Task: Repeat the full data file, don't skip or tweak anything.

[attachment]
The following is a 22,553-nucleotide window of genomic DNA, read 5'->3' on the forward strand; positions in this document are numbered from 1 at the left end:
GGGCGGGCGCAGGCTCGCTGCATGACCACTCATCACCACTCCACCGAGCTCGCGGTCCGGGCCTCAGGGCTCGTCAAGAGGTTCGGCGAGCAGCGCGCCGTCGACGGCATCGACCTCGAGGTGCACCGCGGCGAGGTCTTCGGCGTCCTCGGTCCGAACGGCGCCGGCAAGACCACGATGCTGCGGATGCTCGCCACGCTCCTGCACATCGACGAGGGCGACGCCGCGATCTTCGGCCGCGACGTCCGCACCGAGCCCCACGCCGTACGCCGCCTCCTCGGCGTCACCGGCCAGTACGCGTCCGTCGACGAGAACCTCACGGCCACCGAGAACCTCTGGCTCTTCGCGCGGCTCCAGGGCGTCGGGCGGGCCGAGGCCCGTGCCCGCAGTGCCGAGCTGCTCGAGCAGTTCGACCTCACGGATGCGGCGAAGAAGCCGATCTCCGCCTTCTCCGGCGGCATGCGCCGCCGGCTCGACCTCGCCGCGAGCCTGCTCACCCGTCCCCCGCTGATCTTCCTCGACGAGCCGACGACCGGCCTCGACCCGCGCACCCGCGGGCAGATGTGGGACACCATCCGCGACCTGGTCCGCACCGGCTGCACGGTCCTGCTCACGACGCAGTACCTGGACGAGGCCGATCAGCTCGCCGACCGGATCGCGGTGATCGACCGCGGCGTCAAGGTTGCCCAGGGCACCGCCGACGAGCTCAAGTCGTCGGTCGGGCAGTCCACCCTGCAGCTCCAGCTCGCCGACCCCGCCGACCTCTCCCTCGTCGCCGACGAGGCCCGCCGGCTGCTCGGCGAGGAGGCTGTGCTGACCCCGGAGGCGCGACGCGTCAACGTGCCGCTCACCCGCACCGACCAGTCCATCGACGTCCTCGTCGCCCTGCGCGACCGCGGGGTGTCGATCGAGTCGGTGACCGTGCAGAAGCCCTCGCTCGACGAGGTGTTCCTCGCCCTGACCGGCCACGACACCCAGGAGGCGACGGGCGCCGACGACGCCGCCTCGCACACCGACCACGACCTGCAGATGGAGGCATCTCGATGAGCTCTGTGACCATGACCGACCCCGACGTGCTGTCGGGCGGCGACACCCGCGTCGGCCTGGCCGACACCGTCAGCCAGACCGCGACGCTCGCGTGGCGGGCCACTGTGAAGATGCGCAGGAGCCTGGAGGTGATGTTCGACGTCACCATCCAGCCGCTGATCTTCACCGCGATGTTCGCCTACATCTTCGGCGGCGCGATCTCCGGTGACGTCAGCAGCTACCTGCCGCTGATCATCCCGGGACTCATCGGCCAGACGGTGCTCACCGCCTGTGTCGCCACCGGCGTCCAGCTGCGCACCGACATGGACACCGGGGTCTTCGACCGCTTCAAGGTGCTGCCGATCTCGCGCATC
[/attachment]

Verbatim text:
The following is a 22,553-nucleotide window of genomic DNA, read 5'->3' on the forward strand; positions in this document are numbered from 1 at the left end:
GGGCGGGCGCAGGCTCGCTGCATGACCACTCATCACCACTCCACCGAGCTCGCGGTCCGGGCCTCAGGGCTCGTCAAGAGGTTCGGCGAGCAGCGCGCCGTCGACGGCATCGACCTCGAGGTGCACCGCGGCGAGGTCTTCGGCGTCCTCGGTCCGAACGGCGCCGGCAAGACCACGATGCTGCGGATGCTCGCCACGCTCCTGCACATCGACGAGGGCGACGCCGCGATCTTCGGCCGCGACGTCCGCACCGAGCCCCACGCCGTACGCCGCCTCCTCGGCGTCACCGGCCAGTACGCGTCCGTCGACGAGAACCTCACGGCCACCGAGAACCTCTGGCTCTTCGCGCGGCTCCAGGGCGTCGGGCGGGCCGAGGCCCGTGCCCGCAGTGCCGAGCTGCTCGAGCAGTTCGACCTCACGGATGCGGCGAAGAAGCCGATCTCCGCCTTCTCCGGCGGCATGCGCCGCCGGCTCGACCTCGCCGCGAGCCTGCTCACCCGTCCCCCGCTGATCTTCCTCGACGAGCCGACGACCGGCCTCGACCCGCGCACCCGCGGGCAGATGTGGGACACCATCCGCGACCTGGTCCGCACCGGCTGCACGGTCCTGCTCACGACGCAGTACCTGGACGAGGCCGATCAGCTCGCCGACCGGATCGCGGTGATCGACCGCGGCGTCAAGGTTGCCCAGGGCACCGCCGACGAGCTCAAGTCGTCGGTCGGGCAGTCCACCCTGCAGCTCCAGCTCGCCGACCCCGCCGACCTCTCCCTCGTCGCCGACGAGGCCCGCCGGCTGCTCGGCGAGGAGGCTGTGCTGACCCCGGAGGCGCGACGCGTCAACGTGCCGCTCACCCGCACCGACCAGTCCATCGACGTCCTCGTCGCCCTGCGCGACCGCGGGGTGTCGATCGAGTCGGTGACCGTGCAGAAGCCCTCGCTCGACGAGGTGTTCCTCGCCCTGACCGGCCACGACACCCAGGAGGCGACGGGCGCCGACGACGCCGCCTCGCACACCGACCACGACCTGCAGATGGAGGCATCTCGATGAGCTCTGTGACCATGACCGACCCCGACGTGCTGTCGGGCGGCGACACCCGCGTCGGCCTGGCCGACACCGTCAGCCAGACCGCGACGCTCGCGTGGCGGGCCACTGTGAAGATGCGCAGGAGCCTGGAGGTGATGTTCGACGTCACCATCCAGCCGCTGATCTTCACCGCGATGTTCGCCTACATCTTCGGCGGCGCGATCTCCGGTGACGTCAGCAGCTACCTGCCGCTGATCATCCCGGGACTCATCGGCCAGACGGTGCTCACCGCCTGTGTCGCCACCGGCGTCCAGCTGCGCACCGACATGGACACCGGGGTCTTCGACCGCTTCAAGGTGCTGCCGATCTCGCGCATC